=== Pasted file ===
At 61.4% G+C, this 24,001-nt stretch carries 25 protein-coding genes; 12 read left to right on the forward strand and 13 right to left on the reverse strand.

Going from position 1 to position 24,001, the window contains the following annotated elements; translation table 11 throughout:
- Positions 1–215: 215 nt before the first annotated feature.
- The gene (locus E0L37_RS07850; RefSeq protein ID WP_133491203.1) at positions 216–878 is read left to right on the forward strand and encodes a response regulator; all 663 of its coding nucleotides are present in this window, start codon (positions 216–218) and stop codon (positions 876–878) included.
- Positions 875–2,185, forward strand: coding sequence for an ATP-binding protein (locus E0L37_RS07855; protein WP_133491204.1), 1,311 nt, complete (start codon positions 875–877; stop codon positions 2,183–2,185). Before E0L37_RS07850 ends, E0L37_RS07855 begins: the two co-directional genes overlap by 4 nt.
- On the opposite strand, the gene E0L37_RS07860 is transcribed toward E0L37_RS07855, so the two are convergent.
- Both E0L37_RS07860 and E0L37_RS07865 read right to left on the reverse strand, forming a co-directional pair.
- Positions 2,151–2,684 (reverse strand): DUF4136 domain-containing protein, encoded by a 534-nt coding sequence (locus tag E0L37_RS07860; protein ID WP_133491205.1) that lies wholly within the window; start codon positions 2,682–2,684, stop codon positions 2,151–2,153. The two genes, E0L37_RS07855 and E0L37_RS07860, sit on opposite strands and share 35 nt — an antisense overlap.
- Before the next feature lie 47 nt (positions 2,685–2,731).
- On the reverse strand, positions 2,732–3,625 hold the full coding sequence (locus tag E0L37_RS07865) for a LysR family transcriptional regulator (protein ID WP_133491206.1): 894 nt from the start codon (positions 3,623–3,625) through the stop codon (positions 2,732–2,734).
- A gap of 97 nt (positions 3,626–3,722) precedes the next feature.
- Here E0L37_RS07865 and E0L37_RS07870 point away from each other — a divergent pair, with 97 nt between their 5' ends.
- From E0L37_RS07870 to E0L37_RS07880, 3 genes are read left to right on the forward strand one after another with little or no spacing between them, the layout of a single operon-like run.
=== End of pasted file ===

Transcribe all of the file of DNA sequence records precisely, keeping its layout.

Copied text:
At 61.4% G+C, this 24,001-nt stretch carries 25 protein-coding genes; 12 read left to right on the forward strand and 13 right to left on the reverse strand.

Going from position 1 to position 24,001, the window contains the following annotated elements; translation table 11 throughout:
- Positions 1–215: 215 nt before the first annotated feature.
- The gene (locus E0L37_RS07850; RefSeq protein ID WP_133491203.1) at positions 216–878 is read left to right on the forward strand and encodes a response regulator; all 663 of its coding nucleotides are present in this window, start codon (positions 216–218) and stop codon (positions 876–878) included.
- Positions 875–2,185, forward strand: coding sequence for an ATP-binding protein (locus E0L37_RS07855; protein WP_133491204.1), 1,311 nt, complete (start codon positions 875–877; stop codon positions 2,183–2,185). Before E0L37_RS07850 ends, E0L37_RS07855 begins: the two co-directional genes overlap by 4 nt.
- On the opposite strand, the gene E0L37_RS07860 is transcribed toward E0L37_RS07855, so the two are convergent.
- Both E0L37_RS07860 and E0L37_RS07865 read right to left on the reverse strand, forming a co-directional pair.
- Positions 2,151–2,684 (reverse strand): DUF4136 domain-containing protein, encoded by a 534-nt coding sequence (locus tag E0L37_RS07860; protein ID WP_133491205.1) that lies wholly within the window; start codon positions 2,682–2,684, stop codon positions 2,151–2,153. The two genes, E0L37_RS07855 and E0L37_RS07860, sit on opposite strands and share 35 nt — an antisense overlap.
- Before the next feature lie 47 nt (positions 2,685–2,731).
- On the reverse strand, positions 2,732–3,625 hold the full coding sequence (locus tag E0L37_RS07865) for a LysR family transcriptional regulator (protein ID WP_133491206.1): 894 nt from the start codon (positions 3,623–3,625) through the stop codon (positions 2,732–2,734).
- A gap of 97 nt (positions 3,626–3,722) precedes the next feature.
- Here E0L37_RS07865 and E0L37_RS07870 point away from each other — a divergent pair, with 97 nt between their 5' ends.
- From E0L37_RS07870 to E0L37_RS07880, 3 genes are read left to right on the forward strand one after another with little or no spacing between them, the layout of a single operon-like run.